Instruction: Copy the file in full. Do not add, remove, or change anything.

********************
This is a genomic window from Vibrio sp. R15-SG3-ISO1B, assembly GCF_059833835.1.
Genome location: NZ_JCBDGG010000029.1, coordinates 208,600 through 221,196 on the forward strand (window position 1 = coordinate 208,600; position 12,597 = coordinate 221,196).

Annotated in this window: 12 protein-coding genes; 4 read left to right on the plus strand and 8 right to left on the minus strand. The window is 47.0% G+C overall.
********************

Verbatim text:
This is a genomic window from Vibrio sp. R15-SG3-ISO1B, assembly GCF_059833835.1.
Genome location: NZ_JCBDGG010000029.1, coordinates 208,600 through 221,196 on the forward strand (window position 1 = coordinate 208,600; position 12,597 = coordinate 221,196).

Annotated in this window: 12 protein-coding genes; 4 read left to right on the plus strand and 8 right to left on the minus strand. The window is 47.0% G+C overall.